Those of you who know I grew up listening to vintage radio will understand that I jumped at the chance to provide a radio announcer voice for that era… and I’m very happy that it’s part of the short film Desolate Dreams, being developed now by filmmaker Kiyoka Rhodes and a fantastic team. Besides the video, be sure to check out their website to learn more about the people working to bring this film to life and how you can support it.
Jabberwocky Audio Theater has been one my main creative outlets in the past few years, which has been simultaneously challenging and fortuitous during the pandemic.
It’s challenging, because one of things we like to do is bring everyone together to record at the same time, an old school method that served many a vintage radio show well for decades. Now we needed to account for various different home recording set-ups, where even equally good home studios can have different sound qualities.
However, it was fortuitous because, unlike filmmaking, we could go ahead and make a whole show, which we did. And not only that, it was one of my absolute favorite fairy tales from childhood: Prince Prigio, a send-up of fairy tales that pre-saged works like The Princess Bride and Shrek.
While doing the adaptation and serving as narrator was rewarding in and of itself, I’d be lying if I didn’t appreciate recognition, as I think the whole cast and crew did a bang-up job — and as a judge from previous years of TIVA Peer Awards, it’s a tough process (they will happily not award anyone in a given category if they feel the submissions were not good enough).
One of my favorite bits of acting training has been learning accents, not in the least because it dovetails nicely with some of the linguistic anthropology I studied back in the day. Really, it’s those times where deciding to study anthropology and theater really pay off.
I’m a big fan of storytelling and working with people on telling stories (you probably gleaned that what with Jabberwocky Audio Theater), so I was very excited to hear about this online festival starting tomorrow.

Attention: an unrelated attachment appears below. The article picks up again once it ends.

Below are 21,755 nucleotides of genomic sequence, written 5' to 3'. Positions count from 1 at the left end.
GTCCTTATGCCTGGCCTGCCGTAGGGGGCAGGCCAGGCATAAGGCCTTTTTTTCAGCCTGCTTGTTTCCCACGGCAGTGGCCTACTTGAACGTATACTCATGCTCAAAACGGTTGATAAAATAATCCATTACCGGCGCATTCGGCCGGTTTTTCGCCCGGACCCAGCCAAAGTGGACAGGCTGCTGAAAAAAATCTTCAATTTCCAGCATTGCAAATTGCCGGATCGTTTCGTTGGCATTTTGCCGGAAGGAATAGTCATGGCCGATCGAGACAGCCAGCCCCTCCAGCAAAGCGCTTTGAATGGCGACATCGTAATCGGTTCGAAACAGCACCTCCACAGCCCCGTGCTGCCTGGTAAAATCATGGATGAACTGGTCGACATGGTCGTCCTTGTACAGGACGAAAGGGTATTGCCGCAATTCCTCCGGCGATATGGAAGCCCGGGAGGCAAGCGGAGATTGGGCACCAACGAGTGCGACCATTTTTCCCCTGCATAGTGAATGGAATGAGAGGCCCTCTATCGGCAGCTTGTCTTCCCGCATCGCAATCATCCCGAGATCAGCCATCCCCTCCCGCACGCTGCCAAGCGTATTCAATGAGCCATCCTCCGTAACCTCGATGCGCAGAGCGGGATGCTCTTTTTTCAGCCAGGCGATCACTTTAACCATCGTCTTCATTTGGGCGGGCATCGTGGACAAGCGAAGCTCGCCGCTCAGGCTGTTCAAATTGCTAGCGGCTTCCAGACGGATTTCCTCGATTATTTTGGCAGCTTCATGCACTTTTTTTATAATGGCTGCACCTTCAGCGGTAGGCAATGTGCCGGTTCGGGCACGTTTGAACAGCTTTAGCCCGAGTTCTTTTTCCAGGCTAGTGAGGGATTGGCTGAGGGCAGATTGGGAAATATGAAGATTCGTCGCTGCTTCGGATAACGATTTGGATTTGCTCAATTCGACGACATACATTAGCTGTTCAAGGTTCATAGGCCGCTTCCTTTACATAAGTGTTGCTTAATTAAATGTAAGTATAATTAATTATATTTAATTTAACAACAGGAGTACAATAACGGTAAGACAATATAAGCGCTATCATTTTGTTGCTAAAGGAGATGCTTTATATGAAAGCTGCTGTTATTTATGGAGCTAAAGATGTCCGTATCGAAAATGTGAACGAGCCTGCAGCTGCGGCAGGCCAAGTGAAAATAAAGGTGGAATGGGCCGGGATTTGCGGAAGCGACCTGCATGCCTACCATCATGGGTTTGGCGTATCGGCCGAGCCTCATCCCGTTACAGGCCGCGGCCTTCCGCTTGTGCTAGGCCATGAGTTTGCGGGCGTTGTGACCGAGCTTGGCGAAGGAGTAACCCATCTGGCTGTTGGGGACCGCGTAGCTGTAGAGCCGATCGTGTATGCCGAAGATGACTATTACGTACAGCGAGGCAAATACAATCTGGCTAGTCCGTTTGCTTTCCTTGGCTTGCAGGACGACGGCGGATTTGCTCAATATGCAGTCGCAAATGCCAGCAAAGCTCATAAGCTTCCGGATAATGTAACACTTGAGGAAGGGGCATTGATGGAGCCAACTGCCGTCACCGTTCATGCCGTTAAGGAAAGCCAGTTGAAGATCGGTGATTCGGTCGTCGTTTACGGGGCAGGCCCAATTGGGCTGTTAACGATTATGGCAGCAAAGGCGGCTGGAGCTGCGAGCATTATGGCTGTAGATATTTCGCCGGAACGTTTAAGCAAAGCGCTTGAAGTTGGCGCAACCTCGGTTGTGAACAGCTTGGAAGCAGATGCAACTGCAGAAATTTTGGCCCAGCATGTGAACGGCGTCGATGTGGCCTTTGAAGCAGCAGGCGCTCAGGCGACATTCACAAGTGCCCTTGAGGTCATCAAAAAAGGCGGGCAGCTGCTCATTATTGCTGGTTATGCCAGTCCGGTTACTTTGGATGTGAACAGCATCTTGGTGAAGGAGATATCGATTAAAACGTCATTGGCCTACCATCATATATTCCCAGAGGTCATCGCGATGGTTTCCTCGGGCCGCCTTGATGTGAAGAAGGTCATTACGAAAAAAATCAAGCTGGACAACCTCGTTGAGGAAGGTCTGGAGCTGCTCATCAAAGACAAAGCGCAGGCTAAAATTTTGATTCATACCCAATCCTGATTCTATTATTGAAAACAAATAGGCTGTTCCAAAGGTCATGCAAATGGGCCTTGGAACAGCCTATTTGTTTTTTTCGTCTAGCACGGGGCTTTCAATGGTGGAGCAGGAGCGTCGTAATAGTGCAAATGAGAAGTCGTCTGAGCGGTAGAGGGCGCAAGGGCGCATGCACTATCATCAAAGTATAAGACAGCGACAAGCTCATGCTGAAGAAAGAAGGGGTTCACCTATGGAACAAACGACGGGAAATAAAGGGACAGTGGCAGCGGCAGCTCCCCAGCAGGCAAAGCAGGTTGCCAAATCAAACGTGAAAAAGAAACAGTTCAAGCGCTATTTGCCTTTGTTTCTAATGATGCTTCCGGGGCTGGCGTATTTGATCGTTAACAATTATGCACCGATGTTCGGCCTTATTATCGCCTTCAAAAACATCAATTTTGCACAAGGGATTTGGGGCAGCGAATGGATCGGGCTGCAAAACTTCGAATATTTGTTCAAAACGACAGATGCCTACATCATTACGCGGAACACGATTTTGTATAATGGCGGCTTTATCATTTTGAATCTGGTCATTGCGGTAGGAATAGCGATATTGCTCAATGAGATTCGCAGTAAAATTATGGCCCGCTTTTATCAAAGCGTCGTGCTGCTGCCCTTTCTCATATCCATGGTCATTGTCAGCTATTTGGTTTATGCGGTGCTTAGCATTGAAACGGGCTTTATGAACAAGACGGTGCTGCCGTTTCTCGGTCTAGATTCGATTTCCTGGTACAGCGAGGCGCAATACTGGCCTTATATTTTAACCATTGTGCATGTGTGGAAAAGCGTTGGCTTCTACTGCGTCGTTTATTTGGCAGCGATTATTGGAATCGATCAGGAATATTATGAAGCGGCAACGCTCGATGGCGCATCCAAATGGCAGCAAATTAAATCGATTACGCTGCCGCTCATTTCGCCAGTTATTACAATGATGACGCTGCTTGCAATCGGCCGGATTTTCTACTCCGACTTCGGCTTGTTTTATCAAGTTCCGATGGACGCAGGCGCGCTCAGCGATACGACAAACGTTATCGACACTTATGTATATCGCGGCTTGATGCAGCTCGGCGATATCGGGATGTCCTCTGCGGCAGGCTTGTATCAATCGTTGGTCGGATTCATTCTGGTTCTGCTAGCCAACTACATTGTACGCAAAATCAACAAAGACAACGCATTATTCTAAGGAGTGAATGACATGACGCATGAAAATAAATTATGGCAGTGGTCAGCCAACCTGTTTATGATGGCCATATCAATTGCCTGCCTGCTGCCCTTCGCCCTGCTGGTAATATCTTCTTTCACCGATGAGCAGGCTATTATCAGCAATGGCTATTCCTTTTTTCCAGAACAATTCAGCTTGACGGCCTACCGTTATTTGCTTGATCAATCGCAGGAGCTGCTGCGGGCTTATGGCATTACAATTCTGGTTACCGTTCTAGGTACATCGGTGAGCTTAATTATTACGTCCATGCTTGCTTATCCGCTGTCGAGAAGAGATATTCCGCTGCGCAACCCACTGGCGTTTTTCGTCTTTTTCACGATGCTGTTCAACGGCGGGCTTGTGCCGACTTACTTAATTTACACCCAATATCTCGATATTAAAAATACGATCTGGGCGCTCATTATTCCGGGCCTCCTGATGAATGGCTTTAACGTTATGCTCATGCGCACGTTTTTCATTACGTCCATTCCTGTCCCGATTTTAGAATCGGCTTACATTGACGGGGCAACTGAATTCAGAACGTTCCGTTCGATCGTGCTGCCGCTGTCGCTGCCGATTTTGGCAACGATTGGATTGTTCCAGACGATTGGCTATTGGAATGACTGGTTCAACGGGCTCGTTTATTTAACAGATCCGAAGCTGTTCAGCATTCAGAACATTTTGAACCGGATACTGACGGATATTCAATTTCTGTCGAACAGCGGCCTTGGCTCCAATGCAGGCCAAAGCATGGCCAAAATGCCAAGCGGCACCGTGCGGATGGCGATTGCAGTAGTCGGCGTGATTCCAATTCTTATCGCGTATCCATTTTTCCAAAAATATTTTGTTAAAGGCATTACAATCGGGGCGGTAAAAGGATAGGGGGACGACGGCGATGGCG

In case you’re concerned about minding your ducats, the link provided above should give you a discount so it’s free. So enjoy and don’t stop creating.
As I’ve mentioned many times in regards to Jabberwocky Audio Theater, I grew up listening to vintage radio fiction — one of the reasons there is a Jabberwocky Audio Theater. I’m glad events like this exist and hope to attend some in person in the future.
The first episode is online, along with a link to a fundraiser which will allow the producers to pay for the rest of the season, including making sure we actors get paid. So, especially if you’re a fan of human-centric thoughtful science fiction, give episode one a listen and spread the word. And if you are able, any ducats would be appreciated.
The longer weekend has allowed for some leisurely watching of some films, and one, which is very much in the style of the adventure tales we like to tell at Jabberwocky Audio Theater, is Disney’s 2001 film, Atlantis: The Lost Empire. Here’s some behind the scenes bits of the voice actors.
Odds are, you’ve heard Rob Paulsen do voices in any of a number of shows. In this 20-minute video, he returns to his Detroit stomping grounds to deliver a TEDx talk, which was enlightening and entertaining.